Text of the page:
6 Tips for Developing an IT Refresh Strategy for Mid-Size Businesses
Managing your IT estate always comes down to balancing the sometimes-contradictory forces of budget and performance. An effective IT Refresh strategy is an important balancing bar in this difficult act.
There can be little appetite to upgrade when things seem to be ticking along – the maxim of “if it isn’t broken, don’t fix it” still prevails in many IT shops. What’s more, if you upgrade too soon you may well be burning much-needed budget that could be better used elsewhere.
However, the risk of not replacing aging hardware comes with its own financial risks – particularly in terms of lost productivity – and potential security and support risks.
Balancing these two important pressures can be achieved through an effective IT Refresh strategy.
1. Begin your IT Refresh strategy with an audit and appraisal
We’ve discussed in other articles how important comprehensive and regular IT audits are as part of your overall IT operations.
This is equally true when it comes to optimally planning your refresh strategy. Understanding what you have and how it is performing – against both business needs, security and performance expectations – must be the first step to understanding where a technology refresh is required.
2. Involve the business
IT performance has to be viewed through the prism of business need. If individual teams are screaming out for improved performance, you know where your priorities are.
Current performance and productivity issues also need to be considered alongside future requirements. What application, storage and processing requirements will different departments have in the next 12 months and the next three years?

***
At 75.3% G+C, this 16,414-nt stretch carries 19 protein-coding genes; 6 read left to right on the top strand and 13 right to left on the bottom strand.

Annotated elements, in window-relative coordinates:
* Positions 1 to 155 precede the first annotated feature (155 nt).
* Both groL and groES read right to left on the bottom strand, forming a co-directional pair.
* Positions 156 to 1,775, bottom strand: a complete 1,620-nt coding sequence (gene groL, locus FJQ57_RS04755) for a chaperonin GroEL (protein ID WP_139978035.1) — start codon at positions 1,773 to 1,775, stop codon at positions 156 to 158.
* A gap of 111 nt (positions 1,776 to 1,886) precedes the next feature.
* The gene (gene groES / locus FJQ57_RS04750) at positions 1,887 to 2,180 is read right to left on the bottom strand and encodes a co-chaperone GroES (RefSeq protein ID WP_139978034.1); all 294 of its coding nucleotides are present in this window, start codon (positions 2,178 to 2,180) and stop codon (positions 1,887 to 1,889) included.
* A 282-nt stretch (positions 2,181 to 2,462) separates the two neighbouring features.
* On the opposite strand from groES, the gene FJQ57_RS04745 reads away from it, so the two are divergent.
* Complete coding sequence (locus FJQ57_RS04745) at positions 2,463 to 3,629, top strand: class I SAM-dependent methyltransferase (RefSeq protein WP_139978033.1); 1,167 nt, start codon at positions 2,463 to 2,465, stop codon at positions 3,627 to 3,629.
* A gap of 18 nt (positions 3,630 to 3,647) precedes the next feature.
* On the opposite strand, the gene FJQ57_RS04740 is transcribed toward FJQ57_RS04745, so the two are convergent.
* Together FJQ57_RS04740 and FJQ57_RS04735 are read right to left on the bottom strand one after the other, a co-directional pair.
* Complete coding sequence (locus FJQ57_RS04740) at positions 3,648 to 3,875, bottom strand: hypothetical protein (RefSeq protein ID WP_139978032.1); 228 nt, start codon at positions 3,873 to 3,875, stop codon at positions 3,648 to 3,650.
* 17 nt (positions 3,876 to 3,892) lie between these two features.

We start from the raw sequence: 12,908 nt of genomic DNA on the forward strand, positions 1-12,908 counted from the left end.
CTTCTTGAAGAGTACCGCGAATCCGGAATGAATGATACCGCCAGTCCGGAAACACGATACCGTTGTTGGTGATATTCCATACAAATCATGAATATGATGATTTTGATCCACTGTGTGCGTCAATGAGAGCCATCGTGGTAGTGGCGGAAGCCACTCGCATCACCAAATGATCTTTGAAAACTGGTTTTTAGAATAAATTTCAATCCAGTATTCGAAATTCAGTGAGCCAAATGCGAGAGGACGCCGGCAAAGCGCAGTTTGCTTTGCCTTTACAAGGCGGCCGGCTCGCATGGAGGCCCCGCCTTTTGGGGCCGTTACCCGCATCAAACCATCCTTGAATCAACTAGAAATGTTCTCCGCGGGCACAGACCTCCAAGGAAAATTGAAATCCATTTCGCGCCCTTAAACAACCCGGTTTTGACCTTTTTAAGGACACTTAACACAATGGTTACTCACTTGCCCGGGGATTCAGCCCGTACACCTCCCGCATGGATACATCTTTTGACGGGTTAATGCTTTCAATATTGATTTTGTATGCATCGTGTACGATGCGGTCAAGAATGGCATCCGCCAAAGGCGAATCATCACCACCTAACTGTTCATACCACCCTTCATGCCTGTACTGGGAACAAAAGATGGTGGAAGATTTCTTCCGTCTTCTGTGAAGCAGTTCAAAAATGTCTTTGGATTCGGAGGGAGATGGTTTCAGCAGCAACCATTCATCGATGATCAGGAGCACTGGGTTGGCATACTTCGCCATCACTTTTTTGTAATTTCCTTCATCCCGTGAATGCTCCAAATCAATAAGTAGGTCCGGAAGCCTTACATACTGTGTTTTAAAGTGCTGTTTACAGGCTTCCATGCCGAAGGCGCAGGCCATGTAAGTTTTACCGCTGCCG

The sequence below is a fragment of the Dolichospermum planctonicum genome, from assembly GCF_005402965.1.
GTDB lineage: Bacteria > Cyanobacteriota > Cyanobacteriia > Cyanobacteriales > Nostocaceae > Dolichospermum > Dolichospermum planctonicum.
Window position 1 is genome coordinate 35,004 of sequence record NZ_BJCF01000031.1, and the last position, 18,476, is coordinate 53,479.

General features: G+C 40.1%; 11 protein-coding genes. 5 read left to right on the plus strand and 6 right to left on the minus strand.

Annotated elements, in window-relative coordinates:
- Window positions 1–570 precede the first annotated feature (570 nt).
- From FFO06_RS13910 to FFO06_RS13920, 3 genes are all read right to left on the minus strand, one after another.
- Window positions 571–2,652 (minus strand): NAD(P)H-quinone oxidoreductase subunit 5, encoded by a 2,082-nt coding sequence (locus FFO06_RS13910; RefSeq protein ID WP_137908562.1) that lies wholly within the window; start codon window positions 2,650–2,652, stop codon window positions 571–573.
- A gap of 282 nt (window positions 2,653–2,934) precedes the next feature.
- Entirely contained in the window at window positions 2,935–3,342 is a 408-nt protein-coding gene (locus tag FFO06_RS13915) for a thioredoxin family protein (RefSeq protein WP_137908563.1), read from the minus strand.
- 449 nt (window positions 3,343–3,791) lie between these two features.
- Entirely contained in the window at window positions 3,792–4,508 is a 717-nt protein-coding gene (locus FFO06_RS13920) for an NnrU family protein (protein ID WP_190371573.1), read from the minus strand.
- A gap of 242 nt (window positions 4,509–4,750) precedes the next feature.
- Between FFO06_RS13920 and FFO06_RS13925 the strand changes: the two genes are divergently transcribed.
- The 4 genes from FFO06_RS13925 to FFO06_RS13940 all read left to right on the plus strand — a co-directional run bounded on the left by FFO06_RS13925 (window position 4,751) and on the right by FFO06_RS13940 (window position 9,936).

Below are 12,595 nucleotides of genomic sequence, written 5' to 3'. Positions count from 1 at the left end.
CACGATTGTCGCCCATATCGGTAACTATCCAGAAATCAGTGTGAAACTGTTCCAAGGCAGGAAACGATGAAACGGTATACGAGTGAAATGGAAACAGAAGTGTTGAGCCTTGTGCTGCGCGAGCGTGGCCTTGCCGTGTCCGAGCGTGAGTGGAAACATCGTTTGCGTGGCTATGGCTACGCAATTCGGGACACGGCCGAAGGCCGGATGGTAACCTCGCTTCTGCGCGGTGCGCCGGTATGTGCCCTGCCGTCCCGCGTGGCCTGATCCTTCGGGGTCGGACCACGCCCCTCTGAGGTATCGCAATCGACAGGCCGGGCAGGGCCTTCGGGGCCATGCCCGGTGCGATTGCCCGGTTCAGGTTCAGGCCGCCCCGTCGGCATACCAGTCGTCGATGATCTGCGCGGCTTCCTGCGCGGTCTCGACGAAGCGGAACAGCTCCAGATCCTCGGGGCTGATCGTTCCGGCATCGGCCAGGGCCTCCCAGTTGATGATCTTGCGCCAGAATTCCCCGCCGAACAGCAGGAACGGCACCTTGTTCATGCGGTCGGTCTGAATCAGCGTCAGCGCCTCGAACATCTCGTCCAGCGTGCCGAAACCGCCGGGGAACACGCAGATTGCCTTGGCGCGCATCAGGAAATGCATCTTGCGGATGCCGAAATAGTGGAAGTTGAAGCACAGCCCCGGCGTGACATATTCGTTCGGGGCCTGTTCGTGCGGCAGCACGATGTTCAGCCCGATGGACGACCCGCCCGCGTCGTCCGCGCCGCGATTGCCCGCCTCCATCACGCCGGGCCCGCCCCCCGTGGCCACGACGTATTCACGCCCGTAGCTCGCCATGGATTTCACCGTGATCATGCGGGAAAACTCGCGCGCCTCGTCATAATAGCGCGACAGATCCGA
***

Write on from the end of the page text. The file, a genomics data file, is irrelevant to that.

3. Consider how to meet targets
Internal IT managers will have their own targets to meet – whether cost-per-performance metrics, capacity to support growth or new processes, enhanced security or improved availability.
While it is important that any IT refresh policy reflects what you are being measured by, your IT Refresh strategy must also reflect what you need to do to help other teams and departments meet their targets.
4. Don’t be side-tracked by pressure from your equipment vendors
Vendors would like everyone to operate on a defined three- to five-year upgrade plan – and businesses can find themselves managing end-of-life-withdrawal-of-support issues if they don’t.
However, following the vendor’s preferred timeframes isn’t always the best choice for the business – and isn’t always necessary. A thorough audit will help you identify opportunities to keep older equipment in use or replace it in a more creative way.
5. Reach out for expert help
If you don’t have the skills in house to assess where older equipment can be kept in life without creating performance or security issues, reach for expert, independent (non-vendor-specific) help.
6. Think about the cloud
It may be that you aren’t replacing “like for like” but moving cloud-wards. Cloud has its advantages, especially for small and medium businesses: rapid scalability, ease of accessing the latest technology, avoidance of up-front investment.
However, it’s not the right choice for all situations, especially if you have bespoke or proprietary software in place, or you want to maximise the value you get out of your existing hardware.
Either way, your cloud strategy must be factored into any IT Refresh strategy.
Achieve the benefits of an effective IT Refresh Strategy
Taking this considered approach will help you to maximise the value you get from old and existing technology and avoid the need for reactive management of defunct or performance-compromised equipment.
What’s more, you be better able to manage costs through the improved forward planning.
If you would like help developing or implementing an effective IT Refresh strategy, Grant McGregor can help. Our expert team has real-world experience helping businesses achieve this balance in their IT management.
Call us today: 0808 164 4142 or ask us to get in touch for an initial chat.